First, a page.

Pickled hot green peppers
I prefer doing them this way, because it’s easy and the margin of errors is low 😉 They are also natural and healthy. No preservatives. Lot of vitamin C. Quite easy to eat if you can’t tolerate very spicy food. And TASTY 😀
What do you need?
1 kilogram (2 pounds) of small hot green peppers.
3-6 tablespoons of sea salt.
120 ml natural wine or apple vinegar.
1 huge needle
1 scissor or other tool to cut the pepper handles.
3 big jars, I prefer type “Omnia” (left and right on the picture) but you can use all other types, that can hold 600 ml liquid. Even old wine jug (center of picture)
- Wash everything clean.
I mean It!
Clean! Not just rinsed and wet. Clean. Soak them for 10 minutes in cold water. Put some liquid soap. Rinse few times until no foam is forming.
If you are against soaps, leave 1 or 2 silver rings for 20 minutes in the water. Silver kills bacteria.
- Remove all soft, non whole, harmed or damaged peppers. They will not survive the process and may spoil the others. While the peppers are fermenting, the damaged may start to rot and will spoil the whole jar. You don’t want spoiled pickled peppers and their taste.
- When satisfied from the cleaning process, start removing the pepper handles with the scissors. If you don’t have scissors, you may also use knife.
Get a needle and puncture every pepper where the seeds are. If a pepper is larger (e.g. like your finger) puncture it twice. Preferable further from the first stab. We need this, so the vinegar and salt will enter into the pepper and conserve it internally too. The scissors I am using are specially made for plant cutting and you don’t get fatigue in your hand when you need to cut 200 pepper’s handles.
Remember to remove the damaged peppers. And if a pepper is only partially damaged – cut the part that’s going bad and keep the rest.
Put 40 ml of vinegar in every jar. This way you make sure, that (the right) alcohol fermentation will start in the jar.
Put 2 tablespoons of sea salt in every jar. I know this is A LOT of sodium. But the other way is to put something else that will conserve the food. And most of the “other” things start with E. E300, E282, E250, E222 etc.
Most of them are proved bad and unhealthy AND they also have a lot of Sodium themselves. Only their taste is not salty. Believe me. You prefer sea salt.
And if you don’t have sea salt – get table salt. Just use a bit less (spoon and a half) because table salt is … erm … saltier.
Almost done 😉 If you prefer additional taste I suggest you add it now. I’ve tried some other stuff in previous years and found that those can be pickled WITH the green peppers:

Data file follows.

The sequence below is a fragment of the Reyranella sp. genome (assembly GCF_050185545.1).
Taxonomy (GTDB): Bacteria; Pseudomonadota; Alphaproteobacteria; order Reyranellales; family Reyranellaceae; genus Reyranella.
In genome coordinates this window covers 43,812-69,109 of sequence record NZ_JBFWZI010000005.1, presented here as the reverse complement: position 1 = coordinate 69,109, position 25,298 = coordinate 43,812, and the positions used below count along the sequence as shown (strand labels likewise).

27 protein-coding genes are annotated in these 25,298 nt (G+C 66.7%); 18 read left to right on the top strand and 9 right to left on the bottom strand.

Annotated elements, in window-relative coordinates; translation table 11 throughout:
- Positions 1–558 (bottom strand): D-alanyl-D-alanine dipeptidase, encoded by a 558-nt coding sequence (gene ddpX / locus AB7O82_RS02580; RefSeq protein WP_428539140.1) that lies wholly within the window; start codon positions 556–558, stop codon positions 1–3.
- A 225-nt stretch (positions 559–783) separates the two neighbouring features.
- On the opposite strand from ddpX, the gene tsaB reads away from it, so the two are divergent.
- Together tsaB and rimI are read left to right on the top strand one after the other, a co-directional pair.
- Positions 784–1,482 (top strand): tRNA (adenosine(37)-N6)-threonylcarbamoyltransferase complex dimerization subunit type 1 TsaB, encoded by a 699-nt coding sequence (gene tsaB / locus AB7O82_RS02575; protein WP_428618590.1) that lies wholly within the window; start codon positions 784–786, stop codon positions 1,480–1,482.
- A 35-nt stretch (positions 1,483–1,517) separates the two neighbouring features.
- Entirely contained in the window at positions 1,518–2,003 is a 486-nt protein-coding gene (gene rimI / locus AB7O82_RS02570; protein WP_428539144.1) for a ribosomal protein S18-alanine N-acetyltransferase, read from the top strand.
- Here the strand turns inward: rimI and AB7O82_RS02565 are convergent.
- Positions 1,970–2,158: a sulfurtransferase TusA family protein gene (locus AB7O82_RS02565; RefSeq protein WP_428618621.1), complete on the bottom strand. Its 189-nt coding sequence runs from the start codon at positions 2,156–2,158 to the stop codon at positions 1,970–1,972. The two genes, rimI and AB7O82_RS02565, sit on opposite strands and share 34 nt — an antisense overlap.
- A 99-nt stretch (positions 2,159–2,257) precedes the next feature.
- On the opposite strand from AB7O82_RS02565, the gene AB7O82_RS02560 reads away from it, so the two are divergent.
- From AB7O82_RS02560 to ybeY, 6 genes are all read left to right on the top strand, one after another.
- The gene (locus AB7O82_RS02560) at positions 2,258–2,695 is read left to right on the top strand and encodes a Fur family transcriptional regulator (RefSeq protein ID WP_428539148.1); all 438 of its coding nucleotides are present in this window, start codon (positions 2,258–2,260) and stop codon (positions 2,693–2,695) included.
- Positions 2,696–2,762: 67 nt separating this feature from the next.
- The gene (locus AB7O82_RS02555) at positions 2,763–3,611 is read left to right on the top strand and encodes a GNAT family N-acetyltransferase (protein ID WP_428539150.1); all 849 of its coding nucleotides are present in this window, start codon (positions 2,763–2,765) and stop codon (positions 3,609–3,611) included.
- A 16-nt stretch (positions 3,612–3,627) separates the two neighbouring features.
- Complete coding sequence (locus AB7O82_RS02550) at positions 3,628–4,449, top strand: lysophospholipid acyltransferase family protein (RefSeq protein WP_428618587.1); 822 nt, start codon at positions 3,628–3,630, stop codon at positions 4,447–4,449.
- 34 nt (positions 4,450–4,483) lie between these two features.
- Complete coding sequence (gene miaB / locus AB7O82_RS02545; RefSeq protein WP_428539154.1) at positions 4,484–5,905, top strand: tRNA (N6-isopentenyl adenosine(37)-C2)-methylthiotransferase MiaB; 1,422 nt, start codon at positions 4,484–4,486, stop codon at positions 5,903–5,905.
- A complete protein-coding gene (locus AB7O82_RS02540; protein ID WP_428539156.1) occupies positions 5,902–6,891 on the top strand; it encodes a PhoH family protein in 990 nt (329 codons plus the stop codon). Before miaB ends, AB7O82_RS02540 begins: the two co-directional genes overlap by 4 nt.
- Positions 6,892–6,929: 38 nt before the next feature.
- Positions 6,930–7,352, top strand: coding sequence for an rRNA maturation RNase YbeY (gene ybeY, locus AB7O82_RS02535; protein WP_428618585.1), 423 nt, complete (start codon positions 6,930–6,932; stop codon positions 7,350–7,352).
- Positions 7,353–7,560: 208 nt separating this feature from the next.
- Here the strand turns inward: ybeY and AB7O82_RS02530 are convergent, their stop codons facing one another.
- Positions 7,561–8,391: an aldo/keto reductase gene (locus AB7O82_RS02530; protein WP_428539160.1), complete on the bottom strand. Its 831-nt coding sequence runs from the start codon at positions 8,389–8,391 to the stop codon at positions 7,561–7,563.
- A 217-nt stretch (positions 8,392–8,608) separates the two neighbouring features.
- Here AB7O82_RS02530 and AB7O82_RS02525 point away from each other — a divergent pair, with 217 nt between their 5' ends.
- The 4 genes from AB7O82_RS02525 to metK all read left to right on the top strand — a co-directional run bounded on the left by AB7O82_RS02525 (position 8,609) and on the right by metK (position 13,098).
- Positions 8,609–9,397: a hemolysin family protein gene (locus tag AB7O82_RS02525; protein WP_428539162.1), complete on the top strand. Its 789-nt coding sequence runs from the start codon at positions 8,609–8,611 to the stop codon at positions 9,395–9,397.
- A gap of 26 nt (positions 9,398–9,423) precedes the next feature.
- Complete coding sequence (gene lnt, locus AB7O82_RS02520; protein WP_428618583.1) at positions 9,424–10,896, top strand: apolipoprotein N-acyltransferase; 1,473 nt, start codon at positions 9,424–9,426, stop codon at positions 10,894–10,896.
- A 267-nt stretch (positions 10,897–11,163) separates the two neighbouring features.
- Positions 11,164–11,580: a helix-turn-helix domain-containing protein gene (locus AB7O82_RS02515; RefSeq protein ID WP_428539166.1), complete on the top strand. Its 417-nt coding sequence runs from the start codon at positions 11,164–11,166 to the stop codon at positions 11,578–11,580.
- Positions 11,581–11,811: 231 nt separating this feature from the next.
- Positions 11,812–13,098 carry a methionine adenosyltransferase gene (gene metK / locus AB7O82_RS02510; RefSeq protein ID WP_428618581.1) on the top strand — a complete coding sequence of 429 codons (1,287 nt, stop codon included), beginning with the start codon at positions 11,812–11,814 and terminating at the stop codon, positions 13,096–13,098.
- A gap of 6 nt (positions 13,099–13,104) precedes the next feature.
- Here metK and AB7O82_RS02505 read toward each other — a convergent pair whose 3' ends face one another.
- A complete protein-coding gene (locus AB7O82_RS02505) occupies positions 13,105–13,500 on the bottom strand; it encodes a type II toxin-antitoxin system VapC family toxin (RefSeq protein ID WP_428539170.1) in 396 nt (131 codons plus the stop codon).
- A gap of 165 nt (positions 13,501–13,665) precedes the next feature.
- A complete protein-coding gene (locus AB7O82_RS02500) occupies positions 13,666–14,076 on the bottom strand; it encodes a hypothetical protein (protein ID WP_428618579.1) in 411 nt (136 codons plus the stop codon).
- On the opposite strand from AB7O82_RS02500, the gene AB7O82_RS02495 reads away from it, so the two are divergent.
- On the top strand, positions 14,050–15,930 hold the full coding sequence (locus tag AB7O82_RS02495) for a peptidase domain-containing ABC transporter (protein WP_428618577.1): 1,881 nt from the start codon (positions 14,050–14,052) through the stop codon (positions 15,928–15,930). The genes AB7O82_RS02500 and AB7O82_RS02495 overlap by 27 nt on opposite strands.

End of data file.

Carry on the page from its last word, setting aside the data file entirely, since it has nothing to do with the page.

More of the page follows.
- Green tomato
- Celery stems and diced celery root
- Cauliflower cloves
- and lots more.
Pour water until you cover all the peppers, close the jars with their lids (or caps). Shake few dozen times until the salt is disolved. Keep them away from sunlight for 2 weeks. This is how long it takes for the fermentation to complete and the pickled peppers will be ready for consumption.
Every 3 days get the jars to the sink and lightly unscrew the caps. There is carbon dioxide forming inside. Beware, part of the liquid will try to boil out if you unscrew the lid quickly (go to the sink, remember). Put or screw the lid back quickly. This additional work can be avoided if you can afford jars or containers made especially for this kind of fermenting. They have fermentation locks on top, which allow the CO2 out, but don’t allow the O2 in. Keep oxygen out of the jar if you want to conserve the peppers for long.
2 things you need to check in those 2 weeks:
- If the jar does not *hiss* and boil on opening – something is wrong. The lid is not good and oxygen enters in the jar or the fermentation process is completed or stopped. Smell the peppers. If they smell foul instead fresh of vinegar and peppers – throw them away.
- Have a good look in the liquid. If it goes unclean and white with big “clouds” of yeast and small white pieces floating on top of the liquid – the fermentation failed – it is still fermenting, but not the right fermentation and the peppers will not conserve for long. Get them out and eat them 😀 As fast as you can 🙂 … I am kidding. Keep them in the fridge, they will be edible at least for one week after you open the jar.
This is valid for all open jars. If you can’t eat them for one week, put them to the coldest area of the fridge (below, most often, where the vegetable containers are) and keep them there.